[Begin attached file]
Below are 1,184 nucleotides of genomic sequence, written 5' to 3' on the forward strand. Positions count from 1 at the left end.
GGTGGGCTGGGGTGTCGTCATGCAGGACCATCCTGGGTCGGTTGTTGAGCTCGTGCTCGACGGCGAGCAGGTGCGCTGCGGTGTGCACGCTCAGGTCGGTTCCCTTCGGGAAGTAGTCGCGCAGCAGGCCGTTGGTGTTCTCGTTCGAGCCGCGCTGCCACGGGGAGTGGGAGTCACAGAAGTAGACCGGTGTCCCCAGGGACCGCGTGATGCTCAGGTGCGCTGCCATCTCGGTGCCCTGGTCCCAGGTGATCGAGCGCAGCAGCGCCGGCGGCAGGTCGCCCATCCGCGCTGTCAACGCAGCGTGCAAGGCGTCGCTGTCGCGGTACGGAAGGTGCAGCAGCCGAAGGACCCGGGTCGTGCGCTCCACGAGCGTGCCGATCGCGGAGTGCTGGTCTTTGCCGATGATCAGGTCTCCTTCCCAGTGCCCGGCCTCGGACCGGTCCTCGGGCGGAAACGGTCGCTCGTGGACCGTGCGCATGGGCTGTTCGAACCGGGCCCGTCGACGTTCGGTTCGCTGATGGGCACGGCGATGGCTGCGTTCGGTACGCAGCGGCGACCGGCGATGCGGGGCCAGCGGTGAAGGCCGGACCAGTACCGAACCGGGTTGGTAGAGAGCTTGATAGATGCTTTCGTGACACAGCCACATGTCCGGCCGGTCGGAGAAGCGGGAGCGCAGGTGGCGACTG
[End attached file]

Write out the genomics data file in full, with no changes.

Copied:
Below are 1,184 nucleotides of genomic sequence, written 5' to 3' on the forward strand. Positions count from 1 at the left end.
GGTGGGCTGGGGTGTCGTCATGCAGGACCATCCTGGGTCGGTTGTTGAGCTCGTGCTCGACGGCGAGCAGGTGCGCTGCGGTGTGCACGCTCAGGTCGGTTCCCTTCGGGAAGTAGTCGCGCAGCAGGCCGTTGGTGTTCTCGTTCGAGCCGCGCTGCCACGGGGAGTGGGAGTCACAGAAGTAGACCGGTGTCCCCAGGGACCGCGTGATGCTCAGGTGCGCTGCCATCTCGGTGCCCTGGTCCCAGGTGATCGAGCGCAGCAGCGCCGGCGGCAGGTCGCCCATCCGCGCTGTCAACGCAGCGTGCAAGGCGTCGCTGTCGCGGTACGGAAGGTGCAGCAGCCGAAGGACCCGGGTCGTGCGCTCCACGAGCGTGCCGATCGCGGAGTGCTGGTCTTTGCCGATGATCAGGTCTCCTTCCCAGTGCCCGGCCTCGGACCGGTCCTCGGGCGGAAACGGTCGCTCGTGGACCGTGCGCATGGGCTGTTCGAACCGGGCCCGTCGACGTTCGGTTCGCTGATGGGCACGGCGATGGCTGCGTTCGGTACGCAGCGGCGACCGGCGATGCGGGGCCAGCGGTGAAGGCCGGACCAGTACCGAACCGGGTTGGTAGAGAGCTTGATAGATGCTTTCGTGACACAGCCACATGTCCGGCCGGTCGGAGAAGCGGGAGCGCAGGTGGCGACTG